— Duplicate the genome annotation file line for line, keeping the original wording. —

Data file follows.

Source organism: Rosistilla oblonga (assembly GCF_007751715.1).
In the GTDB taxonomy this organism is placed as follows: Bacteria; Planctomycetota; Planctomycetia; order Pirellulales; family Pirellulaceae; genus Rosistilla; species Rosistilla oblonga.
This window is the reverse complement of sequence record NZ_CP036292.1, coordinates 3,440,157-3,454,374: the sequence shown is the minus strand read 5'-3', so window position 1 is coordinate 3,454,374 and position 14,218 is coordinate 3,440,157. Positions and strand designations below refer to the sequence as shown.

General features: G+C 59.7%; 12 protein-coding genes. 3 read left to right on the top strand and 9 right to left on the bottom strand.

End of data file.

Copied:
Source organism: Rosistilla oblonga (assembly GCF_007751715.1).
In the GTDB taxonomy this organism is placed as follows: Bacteria; Planctomycetota; Planctomycetia; order Pirellulales; family Pirellulaceae; genus Rosistilla; species Rosistilla oblonga.
This window is the reverse complement of sequence record NZ_CP036292.1, coordinates 3,440,157-3,454,374: the sequence shown is the minus strand read 5'-3', so window position 1 is coordinate 3,454,374 and position 14,218 is coordinate 3,440,157. Positions and strand designations below refer to the sequence as shown.

General features: G+C 59.7%; 12 protein-coding genes. 3 read left to right on the top strand and 9 right to left on the bottom strand.